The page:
My Rescues Are Thriving On Raw – Sophie Grove
I have a huge passion for my rescue dogs and agility and giving them the very best I can to ensure they are fit, strong, happy and healthy.
Before taking on my first rescue dog, my background was the rehabilitation and retraining ex-racehorses. As such, I knew diet and nutrition to be of great importance for any happy, healthy animal.
Woody, my Jack Russell Terrier, came to me at a year old having been found abandoned. The RSPCA had secured him a home, but he proved too difficult and was returned to them. When I met him, he was having a terrible time in kennels and his options were becoming very limited.
Woody came with clear instructions for all sorts of things, including his diet. He was to be fed a well-known, premium brand kibble. Though at first he cleared his bowl at each meal time, it didn’t take him long to show me that he really didn’t like it. And I stated adding scrambled egg or chicken to every meal just to liven it up a bit.
A friend of mine had just started to introduce me to the benefits of raw feeding when he went into the vets for his annual check-up and I was advised that, at just three years old, he needed a dental. Though by this stage he’d started to become more trusting, looking in his mouth properly was still an absolute no-no. His teeth were dirty, but there was also a suspicious circular mark that looked much like a hole.
After the procedure, which thankfully turned out only to be a good clean, my vet advised that the best things for keeping his teeth clean were raw chicken wings – and described them as natures best toothpicks!
And that was to be marked as the biggest turning point in Woody’s life. I switched him straight over to a fully raw diet and quickly noticed a significant change in his behaviour.
Woody and I had bonded immediately, but he had been both dog and people fear reactive and though in the first two years his trusted circle had grown to include more and more of each with less and less introduction required, he suddenly chilled dramatically. He continued to be a little wary; but didn’t tense the moment he saw someone approaching before considering if they were friend or foe.
His overall shape changed too. He’d always been lean, but I shamefully hadn’t realised that he’d had a little bit of a bloat. His whole body became more relaxed and with that came a general look of comfortable, calm, contentment.
Our walks became more fun, because we didn’t have to take an alternate route at the sight of anyone we didn’t know. We started going to the beach at busier times. And meeting up with bigger groups of doggy friends.
And then of course we found agility. We started gently at an obedience-based agility group with others like-minded. But it became apparent that he actually had quite a talent, so we transferred to a 1-2-1 basis with an accredited trainer. When we had a few more skills under our belts and the winter weather necessitated an indoor option our trainer invited us to join their local club.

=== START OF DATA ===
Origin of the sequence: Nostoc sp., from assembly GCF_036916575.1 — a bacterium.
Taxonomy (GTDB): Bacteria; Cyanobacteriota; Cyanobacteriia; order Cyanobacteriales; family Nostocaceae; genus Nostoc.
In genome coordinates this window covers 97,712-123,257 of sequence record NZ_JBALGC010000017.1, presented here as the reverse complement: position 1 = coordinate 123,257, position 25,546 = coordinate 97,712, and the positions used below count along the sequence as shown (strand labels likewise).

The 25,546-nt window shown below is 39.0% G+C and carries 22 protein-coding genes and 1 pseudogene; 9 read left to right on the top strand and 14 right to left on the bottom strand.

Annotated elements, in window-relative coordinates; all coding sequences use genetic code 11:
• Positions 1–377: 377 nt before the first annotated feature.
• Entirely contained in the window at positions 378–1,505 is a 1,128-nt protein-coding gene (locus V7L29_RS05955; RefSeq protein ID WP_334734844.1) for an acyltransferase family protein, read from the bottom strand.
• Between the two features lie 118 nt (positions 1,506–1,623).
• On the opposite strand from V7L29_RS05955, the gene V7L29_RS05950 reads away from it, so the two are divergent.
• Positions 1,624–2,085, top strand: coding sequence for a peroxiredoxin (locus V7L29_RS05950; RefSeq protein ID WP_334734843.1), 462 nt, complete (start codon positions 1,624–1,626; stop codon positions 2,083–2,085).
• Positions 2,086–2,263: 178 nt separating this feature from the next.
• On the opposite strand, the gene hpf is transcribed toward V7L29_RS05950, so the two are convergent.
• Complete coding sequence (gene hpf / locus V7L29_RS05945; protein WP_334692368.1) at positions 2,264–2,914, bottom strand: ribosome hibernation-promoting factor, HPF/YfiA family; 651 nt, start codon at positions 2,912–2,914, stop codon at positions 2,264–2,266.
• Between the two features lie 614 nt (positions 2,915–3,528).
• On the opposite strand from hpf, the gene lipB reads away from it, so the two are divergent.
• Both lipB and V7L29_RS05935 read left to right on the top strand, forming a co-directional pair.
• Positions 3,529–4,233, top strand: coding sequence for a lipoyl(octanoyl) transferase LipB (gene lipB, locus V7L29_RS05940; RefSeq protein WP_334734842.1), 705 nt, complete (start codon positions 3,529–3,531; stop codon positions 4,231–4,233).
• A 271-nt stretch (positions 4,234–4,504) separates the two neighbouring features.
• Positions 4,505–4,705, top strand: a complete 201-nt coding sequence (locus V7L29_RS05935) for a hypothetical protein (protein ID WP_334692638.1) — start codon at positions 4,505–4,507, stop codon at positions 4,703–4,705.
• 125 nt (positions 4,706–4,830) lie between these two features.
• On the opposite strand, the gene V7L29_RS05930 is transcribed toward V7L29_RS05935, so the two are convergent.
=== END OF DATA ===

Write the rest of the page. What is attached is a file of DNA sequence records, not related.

We joined and he loved the kit so much that he started to forget there was anyone else in the hall. Just he and I.
It wasn’t too much later that I spotted another rescue dog that I just couldn’t take my eyes off… Woody’s clear instructions had stated that he must live in an only dog home. But having happily stayed with a friend of mine regularly as a guest in a house full of Collie’s I figured he was ready, and would in fact benefit from a little sister of his own.
And along came Lulu, a Collie x from a small sanctuary in Ireland. After an unsettled hour, Woody welcomed the teeny, tiny waif with open paws.
Concerned about her though, I took her to see my vet the day she arrived as at four months she weighed in at a pitiful 4.6kg. He knew I raw fed and told me not to worry; that in two weeks I would have a different dog. And he was spot on. Her black coat quickly started to shine and her weight gently increased.
Two years ago I then added another Irish rescue Border Collie puppy, Fae, to the pack. I followed my instincts, and put her straight onto ProDog puppy without a seconds thought. As it turned out, she had a massively overshot jaw so chewing was to be paramount to brain development, and there’s nothing better to chew than a raw meaty bone!
All three of my dogs participate in agility, Woody at Champ level, so it’s of upmost importance that they have the best diet, in conjunction with strength, fitness and training to ensure they are in prime physical shape to compete.
Lulu picked up an injury to her cruciate ligament 17 months ago and with stem cell treatment, extensive rehabilitation and the very best raw diet – the ProDog complete range with added Flexx and Revive; she’s now as fit as a flea and making a tentative return to agility.
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